Singapore: IPOS’s guidelines on non-physical product designs registration

Singapore: IPOS’s guidelines on non-physical product designs registration

Singapore: IPOS’s guidelines on non-physical product designs registration

The Intellectual Property Office of Singapore (IPOS) has released the “Registered Designs Guidelines on Non-Physical Products” to provide applicants with a clearer understanding of registering non-physical products as designs.

On 30 October 2017, Singapore has broadened the scope of designs by including non-physical products as designs in order to support the growth of the local design industry.

This Guidelines will provide an overview of virtual designs and the registration requirements for non-physical products. The key points of the Guidelines are listed in this article: 

An overview of the Reality-Virtuality continuum

The Guidelines set out brief explanations of the terms “augmented reality,” “augmented virtuality,” “mixed reality” and “virtual environment” or “virtual reality” contained in the “reality-virtuality continuum” diagram:

Reality-Virtuality Continuum. Source: IPOS

  • Augmented Reality (AR) adds graphics, sounds, haptic feedback to real-world environments by overlaying computer-generated content into the user’s view of the real world.
  • Augmented Virtuality (AV) overlays real world objects and content into the user’s view of the virtual world.
  • Mixed Reality (MR) seamlessly blends the user’s real world environment and digitally-created content to bring a totally new experience.
  • Virtual Reality (VR) provides a completely immersive experience that shuts the users out of the real-world environment.

Registration requirements for non-physical products

The criteria for the registration of non-physical products are the following:

  • No physical form: The design is not tangible or does not have a physical form.
  • Produced by projection on surface or into medium: The design is produced by the projection of a design on a surface or into a medium (including air), where the projection is from a light source. Virtual keyboards or number pads that are projected on a surface would fulfill this requirement. In contrast, designs emitted from a device (e.g., the graphical user interface on a mobile phone’s display screen) will not be considered designs applied to a non-physical product as the designs are not emitted from the device.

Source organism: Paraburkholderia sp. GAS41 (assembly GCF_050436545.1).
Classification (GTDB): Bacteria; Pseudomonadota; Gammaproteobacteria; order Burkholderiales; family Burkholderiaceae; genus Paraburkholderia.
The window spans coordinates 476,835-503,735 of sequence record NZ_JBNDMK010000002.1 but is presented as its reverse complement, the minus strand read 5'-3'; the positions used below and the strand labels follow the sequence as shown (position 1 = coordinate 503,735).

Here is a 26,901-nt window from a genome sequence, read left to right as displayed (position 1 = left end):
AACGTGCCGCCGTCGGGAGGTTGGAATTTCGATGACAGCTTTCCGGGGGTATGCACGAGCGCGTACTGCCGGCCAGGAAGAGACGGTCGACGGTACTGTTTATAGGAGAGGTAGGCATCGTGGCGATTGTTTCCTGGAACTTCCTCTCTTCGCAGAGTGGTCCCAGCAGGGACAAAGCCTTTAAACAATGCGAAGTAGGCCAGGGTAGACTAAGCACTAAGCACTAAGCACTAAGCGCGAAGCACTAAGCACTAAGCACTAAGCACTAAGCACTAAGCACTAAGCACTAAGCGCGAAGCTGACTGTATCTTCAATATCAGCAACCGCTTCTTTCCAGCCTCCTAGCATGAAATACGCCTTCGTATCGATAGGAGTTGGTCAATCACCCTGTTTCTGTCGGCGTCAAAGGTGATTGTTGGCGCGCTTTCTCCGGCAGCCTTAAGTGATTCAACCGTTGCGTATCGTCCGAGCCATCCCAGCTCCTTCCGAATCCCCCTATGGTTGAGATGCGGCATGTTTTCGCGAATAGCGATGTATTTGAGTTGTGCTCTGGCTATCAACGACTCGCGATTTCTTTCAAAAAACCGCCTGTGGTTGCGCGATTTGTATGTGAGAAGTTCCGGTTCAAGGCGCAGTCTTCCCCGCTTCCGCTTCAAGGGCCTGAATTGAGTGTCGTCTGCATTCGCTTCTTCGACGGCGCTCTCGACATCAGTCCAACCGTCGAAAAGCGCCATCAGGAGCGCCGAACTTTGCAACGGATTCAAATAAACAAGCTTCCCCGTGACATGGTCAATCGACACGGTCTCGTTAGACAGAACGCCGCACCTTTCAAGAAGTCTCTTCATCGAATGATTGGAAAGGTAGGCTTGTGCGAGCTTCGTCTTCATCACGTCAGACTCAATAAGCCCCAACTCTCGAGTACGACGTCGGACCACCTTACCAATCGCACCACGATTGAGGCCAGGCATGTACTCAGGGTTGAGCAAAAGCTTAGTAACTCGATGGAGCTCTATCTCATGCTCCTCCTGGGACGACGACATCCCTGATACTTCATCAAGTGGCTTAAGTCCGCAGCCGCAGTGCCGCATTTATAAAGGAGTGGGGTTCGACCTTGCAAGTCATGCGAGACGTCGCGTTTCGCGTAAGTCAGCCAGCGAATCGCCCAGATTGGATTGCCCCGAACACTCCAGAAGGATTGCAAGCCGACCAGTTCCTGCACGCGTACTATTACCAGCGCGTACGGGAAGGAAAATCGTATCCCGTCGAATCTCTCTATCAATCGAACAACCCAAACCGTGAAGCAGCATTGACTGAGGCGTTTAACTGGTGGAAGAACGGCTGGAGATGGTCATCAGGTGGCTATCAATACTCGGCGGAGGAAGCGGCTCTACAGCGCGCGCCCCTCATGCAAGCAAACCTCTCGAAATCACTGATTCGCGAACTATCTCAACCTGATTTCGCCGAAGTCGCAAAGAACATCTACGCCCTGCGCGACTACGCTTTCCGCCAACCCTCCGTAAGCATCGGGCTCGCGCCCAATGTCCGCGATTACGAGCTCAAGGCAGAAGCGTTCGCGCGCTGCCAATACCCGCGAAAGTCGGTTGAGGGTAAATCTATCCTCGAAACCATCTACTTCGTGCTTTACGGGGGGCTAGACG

• Intrinsic utilitarian function, not merely to portray appearance or to convey information: The non-physical product must perform a utilitarian function. Designs for decorative purposes and that do not serve any utilitarian functions are not registrable. 

Examples of potentially registrable and non-registrable non-physical products

The Guidelines sets out examples of what is potentially registrable and non-registrable non-physical products:

  • Potentially registrable products include designs of musical instruments; whiteboards produced via a smart projector; designs of Virtual Characters used in concerts; designs produced via Head-up display; designs of AR games displayed on mobile phones; designs from a virtual reality headset. For example, users can interact with the designs for a utilitarian function (to produce notes of different pitches in the case of a virtual musical instrument and to write on the whiteboard in the case of a virtual whiteboard).
  • Non-registrable products comprise of designs of head-up displays like projections on the windscreen of a vehicle that provide information to drivers. These products are non-registrable because these displays merely convey information, and designs from a virtual reality headset as the virtual environment or design is merely displayed from a screen and not emitted, and the designs merely portray an appearance that serves no utilitarian function.

The Guidelines provide further guidance on key application requirements, frequently asked questions, and the rights conferred by registration (i.e., exclusive rights of the owner of the design, right to infringement proceedings and relief that the aggrieved party may be entitled to).

– You could visit here to see Procedure of Singapore Trademark Registration.

– You could visit here to check the required documents for filing trademark in Singapore

– You can also check the Fee of Trademark In Singapore here.

–  You could check how to register trademark in Singapore here.

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